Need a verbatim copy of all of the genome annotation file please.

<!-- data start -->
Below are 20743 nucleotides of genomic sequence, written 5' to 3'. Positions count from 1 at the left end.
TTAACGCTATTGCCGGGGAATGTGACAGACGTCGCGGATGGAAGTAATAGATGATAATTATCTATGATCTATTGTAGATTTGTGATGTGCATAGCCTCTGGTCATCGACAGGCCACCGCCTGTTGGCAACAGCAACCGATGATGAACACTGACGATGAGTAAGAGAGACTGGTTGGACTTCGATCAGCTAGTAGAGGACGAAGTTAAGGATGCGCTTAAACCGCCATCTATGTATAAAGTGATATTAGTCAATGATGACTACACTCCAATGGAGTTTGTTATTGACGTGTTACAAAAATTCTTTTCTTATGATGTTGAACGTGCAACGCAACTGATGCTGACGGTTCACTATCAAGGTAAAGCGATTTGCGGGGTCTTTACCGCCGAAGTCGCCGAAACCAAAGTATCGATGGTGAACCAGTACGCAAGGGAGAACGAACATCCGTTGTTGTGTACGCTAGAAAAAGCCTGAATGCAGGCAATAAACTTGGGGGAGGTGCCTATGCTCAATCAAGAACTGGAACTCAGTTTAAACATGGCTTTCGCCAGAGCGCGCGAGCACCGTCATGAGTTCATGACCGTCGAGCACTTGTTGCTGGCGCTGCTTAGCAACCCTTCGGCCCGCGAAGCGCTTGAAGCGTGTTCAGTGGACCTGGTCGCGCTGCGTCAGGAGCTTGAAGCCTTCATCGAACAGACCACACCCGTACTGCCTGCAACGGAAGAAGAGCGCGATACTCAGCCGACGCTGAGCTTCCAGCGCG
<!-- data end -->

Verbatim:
Below are 20743 nucleotides of genomic sequence, written 5' to 3'. Positions count from 1 at the left end.
TTAACGCTATTGCCGGGGAATGTGACAGACGTCGCGGATGGAAGTAATAGATGATAATTATCTATGATCTATTGTAGATTTGTGATGTGCATAGCCTCTGGTCATCGACAGGCCACCGCCTGTTGGCAACAGCAACCGATGATGAACACTGACGATGAGTAAGAGAGACTGGTTGGACTTCGATCAGCTAGTAGAGGACGAAGTTAAGGATGCGCTTAAACCGCCATCTATGTATAAAGTGATATTAGTCAATGATGACTACACTCCAATGGAGTTTGTTATTGACGTGTTACAAAAATTCTTTTCTTATGATGTTGAACGTGCAACGCAACTGATGCTGACGGTTCACTATCAAGGTAAAGCGATTTGCGGGGTCTTTACCGCCGAAGTCGCCGAAACCAAAGTATCGATGGTGAACCAGTACGCAAGGGAGAACGAACATCCGTTGTTGTGTACGCTAGAAAAAGCCTGAATGCAGGCAATAAACTTGGGGGAGGTGCCTATGCTCAATCAAGAACTGGAACTCAGTTTAAACATGGCTTTCGCCAGAGCGCGCGAGCACCGTCATGAGTTCATGACCGTCGAGCACTTGTTGCTGGCGCTGCTTAGCAACCCTTCGGCCCGCGAAGCGCTTGAAGCGTGTTCAGTGGACCTGGTCGCGCTGCGTCAGGAGCTTGAAGCCTTCATCGAACAGACCACACCCGTACTGCCTGCAACGGAAGAAGAGCGCGATACTCAGCCGACGCTGAGCTTCCAGCGCG